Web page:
As Robert Reich recently pointed out, President Obama is happy with China's agreement to buy $45 billion of American exports. The president says this will create more American jobs. That's not exactly right. It will create more profits for American companies but relatively few jobs.
Nearly half of the deal is for two hundred Boeing aircraft whose parts come from all over the world. The rest involves agricultural commodities that don't require much US labor because American agribusiness is highly automated, and chemical and high-tech goods that are even less labor-intensive.
General Electric and other companies are signing up for deals with China involving energy and aviation manufacturing. But much of this will be done in China. GE's joint venture with Aviation Industries of China, to develop new integrated avionics systems (which presumably will find their way into Boeing planes) will be based in Shanghai.
Here's the real story. China has a national economic strategy designed to make it and its people the economic powerhouse of the future. They're intent on learning as much as they can from us and then going beyond us (as they already are in solar and electric-battery technologies). They're pouring money into basic research and education at all levels. In the last 12 years they've built twenty universities, each designed to be the equivalent of MIT. They're investing in huge mining operations in Afghanistan and Iraq, while we squander billions killing people and being killed.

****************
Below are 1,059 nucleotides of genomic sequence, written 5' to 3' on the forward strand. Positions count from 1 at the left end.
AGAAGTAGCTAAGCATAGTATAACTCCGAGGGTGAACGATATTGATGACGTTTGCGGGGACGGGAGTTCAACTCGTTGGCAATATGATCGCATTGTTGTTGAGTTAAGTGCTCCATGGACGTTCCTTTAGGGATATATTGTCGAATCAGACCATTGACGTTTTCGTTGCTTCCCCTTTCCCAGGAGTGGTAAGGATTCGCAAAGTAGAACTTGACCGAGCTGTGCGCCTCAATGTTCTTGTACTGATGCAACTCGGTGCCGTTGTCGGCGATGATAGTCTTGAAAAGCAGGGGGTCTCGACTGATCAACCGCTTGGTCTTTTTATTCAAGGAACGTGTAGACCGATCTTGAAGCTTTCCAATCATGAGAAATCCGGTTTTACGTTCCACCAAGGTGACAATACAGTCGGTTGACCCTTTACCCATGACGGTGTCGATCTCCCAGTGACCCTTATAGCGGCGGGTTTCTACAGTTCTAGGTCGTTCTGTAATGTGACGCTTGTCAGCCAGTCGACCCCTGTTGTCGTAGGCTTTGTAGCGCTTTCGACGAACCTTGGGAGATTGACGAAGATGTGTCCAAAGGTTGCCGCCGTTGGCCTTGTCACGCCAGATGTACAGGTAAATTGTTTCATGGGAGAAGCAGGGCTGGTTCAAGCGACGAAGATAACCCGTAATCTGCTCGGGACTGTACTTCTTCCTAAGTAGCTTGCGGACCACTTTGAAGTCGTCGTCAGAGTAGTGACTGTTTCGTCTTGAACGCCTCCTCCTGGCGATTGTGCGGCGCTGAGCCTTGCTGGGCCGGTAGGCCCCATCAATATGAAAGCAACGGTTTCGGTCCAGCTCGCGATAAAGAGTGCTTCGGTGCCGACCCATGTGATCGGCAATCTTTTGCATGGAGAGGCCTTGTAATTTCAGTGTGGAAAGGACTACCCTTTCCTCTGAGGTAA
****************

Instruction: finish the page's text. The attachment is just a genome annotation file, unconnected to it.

Their goal is to make China number one in power and prestige -- and in high-wage jobs.
Meanwhile, the United States doesn't even have a national economic strategy. Instead, we have global corporations that just happen to be headquartered here. Their goal is to maximize profits, wherever they can make the most money. They'll make things in America for export to China when that's most profitable, and they'll make it in China and give the Chinese their know-how when that's the best short-term way to boost their bottom line. They'll do research and development around the world, wherever it will deliver the biggest bang for the buck. America was their launching pad. Increasingly, they no longer need American workers.
Meanwhile, Republicans and deficit hawks are cutting publicly-supported R&D in the US. And cash-starved states are cutting K-12 education, and slashing the budgets of their great public research universities, such as the University of California at Berkeley. America seems to be heading for third-world status.
No contest. China wins.
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